Snake Symbolism and Meaning

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Snakes have long captured the human imagination and appeared as symbols in myths, legends, and folklore around the world. Their sinuous movements, venomous bites, patterned skins, ability to shed their skin, and connections to the earth have imbued them with rich symbolic meanings across different cultures.


Snakes have been seen as both positive and negative symbols throughout history. They have been associated with fertilitywisdomtransformationimmortalityhealing, and protection, but also with temptationvenomfear, and the underworld. Their diverse symbolic meanings make them truly captivating creatures.

This article explores snake symbolism, including key symbolic meanings related to:

  • Fertility
  • Rebirth & Transformation
  • Healing
  • Guardianship
  • Danger & Temptation

It also touches on snake meanings in myth, culture, religion, and dreams. Read on to learn more about how the snake has earned its place as one of the most multi-faceted symbols in human history!

Snake Symbolism & Meanings

Snake Symbolism & Meanings


The snake has long been associated with fertility and procreation.

  • Ancient Egyptian depictions show snakes guarding and encircling eggs, representing the potential for new life.
  • Ancient Minoans worshipped snake goddesses associated with fertility, such as the Minoan Snake Goddess statue showing bare-breasted women handling snakes.
  • In Ancient Greek mythology, Olympias, the mother of Alexander the Great, dreamed that a thunderbolt made her pregnant in the form of a snake.

The snake’s connection to the earth and cycles of nature reinforce its ties to fertility in many cultures. Additionally, the snake shedding its skin represents a new phase of life.

Rebirth & Transformation

Closely related to fertility, the snake also symbolizes rebirthregenerationtransformation, and the cyclical nature of life in many cultures.

  • In Ancient Egypt, snakes represented the cyclical journey of the sun as it transformed into a snake and traveled through the underworld at night to be reborn at dawn.
  • In Greek mythology, Medusa, with snake hair, could turn people to stone, representing solidity and eventual rebirth.
  • In Hinduism and Buddhism, the ouroboros, a snake eating its own tail, represents the infinite cycle of death and rebirth.

By shedding its skin, the snake embodies the power to renew and transform oneself.


The snake has served as a popular symbol of medicine and healing for thousands of years.

  • In Greek mythology, the god of medicine Asclepius wielded a staff with a snake coiled around it, which serves as an emblem of the medical profession to this day.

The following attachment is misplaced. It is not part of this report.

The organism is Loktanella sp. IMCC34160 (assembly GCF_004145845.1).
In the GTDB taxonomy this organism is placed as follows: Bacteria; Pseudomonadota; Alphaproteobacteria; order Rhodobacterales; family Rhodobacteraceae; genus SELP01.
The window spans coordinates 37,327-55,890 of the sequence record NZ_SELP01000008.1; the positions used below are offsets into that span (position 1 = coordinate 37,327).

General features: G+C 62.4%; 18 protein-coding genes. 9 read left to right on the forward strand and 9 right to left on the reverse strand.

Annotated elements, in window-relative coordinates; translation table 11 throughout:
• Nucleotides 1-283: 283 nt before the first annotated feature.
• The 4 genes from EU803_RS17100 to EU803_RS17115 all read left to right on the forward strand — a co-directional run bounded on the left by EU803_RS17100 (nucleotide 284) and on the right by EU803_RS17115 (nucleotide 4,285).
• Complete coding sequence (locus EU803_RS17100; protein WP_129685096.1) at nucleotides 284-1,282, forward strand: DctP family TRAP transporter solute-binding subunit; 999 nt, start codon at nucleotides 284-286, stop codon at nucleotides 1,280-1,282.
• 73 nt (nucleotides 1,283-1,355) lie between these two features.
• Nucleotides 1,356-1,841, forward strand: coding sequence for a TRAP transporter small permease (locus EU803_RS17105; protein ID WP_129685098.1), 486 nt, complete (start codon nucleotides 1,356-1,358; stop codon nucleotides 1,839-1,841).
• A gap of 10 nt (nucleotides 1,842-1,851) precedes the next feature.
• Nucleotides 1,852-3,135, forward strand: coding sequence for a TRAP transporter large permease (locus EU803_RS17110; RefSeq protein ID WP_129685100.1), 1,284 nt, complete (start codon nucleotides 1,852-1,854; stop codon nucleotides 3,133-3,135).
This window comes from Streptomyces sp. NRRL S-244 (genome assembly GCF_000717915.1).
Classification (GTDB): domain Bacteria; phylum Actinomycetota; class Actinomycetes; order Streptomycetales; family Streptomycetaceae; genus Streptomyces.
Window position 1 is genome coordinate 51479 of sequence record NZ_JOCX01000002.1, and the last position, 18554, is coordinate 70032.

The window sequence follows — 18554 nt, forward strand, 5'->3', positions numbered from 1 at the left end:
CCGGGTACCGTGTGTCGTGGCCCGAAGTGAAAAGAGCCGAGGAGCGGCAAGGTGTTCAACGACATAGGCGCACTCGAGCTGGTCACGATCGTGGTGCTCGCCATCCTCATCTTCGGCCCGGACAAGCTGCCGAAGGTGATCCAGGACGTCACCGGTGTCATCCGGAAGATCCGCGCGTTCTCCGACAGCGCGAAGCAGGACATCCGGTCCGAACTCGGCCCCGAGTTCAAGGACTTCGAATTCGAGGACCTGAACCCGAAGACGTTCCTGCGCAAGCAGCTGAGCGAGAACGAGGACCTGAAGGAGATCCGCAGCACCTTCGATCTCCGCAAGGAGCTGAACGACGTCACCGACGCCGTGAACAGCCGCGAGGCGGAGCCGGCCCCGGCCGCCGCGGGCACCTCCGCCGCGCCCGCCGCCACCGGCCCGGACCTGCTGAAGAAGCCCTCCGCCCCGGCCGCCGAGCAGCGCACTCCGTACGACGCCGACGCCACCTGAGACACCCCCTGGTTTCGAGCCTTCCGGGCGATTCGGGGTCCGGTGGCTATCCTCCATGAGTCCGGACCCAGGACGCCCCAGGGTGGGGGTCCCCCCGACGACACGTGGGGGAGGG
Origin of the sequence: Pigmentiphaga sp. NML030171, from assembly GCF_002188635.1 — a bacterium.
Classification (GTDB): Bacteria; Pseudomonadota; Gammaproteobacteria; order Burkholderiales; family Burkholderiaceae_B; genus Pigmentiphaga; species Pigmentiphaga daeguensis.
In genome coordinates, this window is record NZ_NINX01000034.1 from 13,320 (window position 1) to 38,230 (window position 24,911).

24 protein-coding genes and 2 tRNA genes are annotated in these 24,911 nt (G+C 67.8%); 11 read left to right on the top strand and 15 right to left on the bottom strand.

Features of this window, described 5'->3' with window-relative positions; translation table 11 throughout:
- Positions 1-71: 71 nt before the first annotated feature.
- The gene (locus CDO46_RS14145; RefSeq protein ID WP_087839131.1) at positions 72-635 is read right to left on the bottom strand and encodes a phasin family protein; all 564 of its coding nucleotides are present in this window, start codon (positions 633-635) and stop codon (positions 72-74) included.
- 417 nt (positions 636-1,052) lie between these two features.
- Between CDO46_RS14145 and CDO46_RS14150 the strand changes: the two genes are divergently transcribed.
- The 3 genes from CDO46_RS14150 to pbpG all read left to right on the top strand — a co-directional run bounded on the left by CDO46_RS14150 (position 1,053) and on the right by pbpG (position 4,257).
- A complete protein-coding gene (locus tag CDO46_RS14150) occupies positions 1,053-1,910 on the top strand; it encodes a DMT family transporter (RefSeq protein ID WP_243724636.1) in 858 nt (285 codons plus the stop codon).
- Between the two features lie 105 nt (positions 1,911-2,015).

• In the Bible, when the Israelites set up camp in the desert, God sent fiery serpents to bite the people after they complained. But then God told Moses to put a snake on a pole so that anyone bitten who looked upon it would live.
  • Ancient societies equated snake venom with both disease and immunity, leading to the incorporation of venom into medicines and potions for protection.

Through the ages, the snake has been thought to have remedial properties and remains associated with modern medicine.


Many cultures characterize the snake as a guardian figure.

  • In Hindu tradition, snakes guard the underworld, while the serpent god Nāga swims in the primordial waters and guards treasures, rivers, and other spiritually significant sites.
  • Ancient Egyptian uraeus figurines depict cobras guarding the pharaohs, images found on royal crowns, scepters, and artifacts.
  • In the Bible’s Garden of Eden, a serpent guarded the Tree of Knowledge of Good and Evil.
  • The ancient Greek god Asclepius wielded his healing staff encircled by a guardian snake.

These examples illustrate why the snake has been revered as a noble guardian across cultures.

Danger & Temptation

However, the snake has also earned negative connotations representing dangereviltemptation, and the unknown.

  • In the Bible, the serpent in the Garden of Eden tempted Eve to eat the forbidden fruit from the Tree of Knowledge, leading to Adam and Eve’s expulsion from Paradise.
  • Medusa, with snake hair, could turn people to stone with her gaze, representing the danger of succumbing to temptation.
  • Snakes have also served as symbols of envy and vengeance, as reflected in their venomous bites.
  • In Ancient Persia, the destructive dragon Aži Dahāka was heavily associated with snakes and represented evil and chaos.

So while they can represent positive transformation, snakes also reflect humans’ fear of poison, darkness, and seduction. Their dual nature makes them powerfully ambiguous symbols.

Snakes in Myth & Culture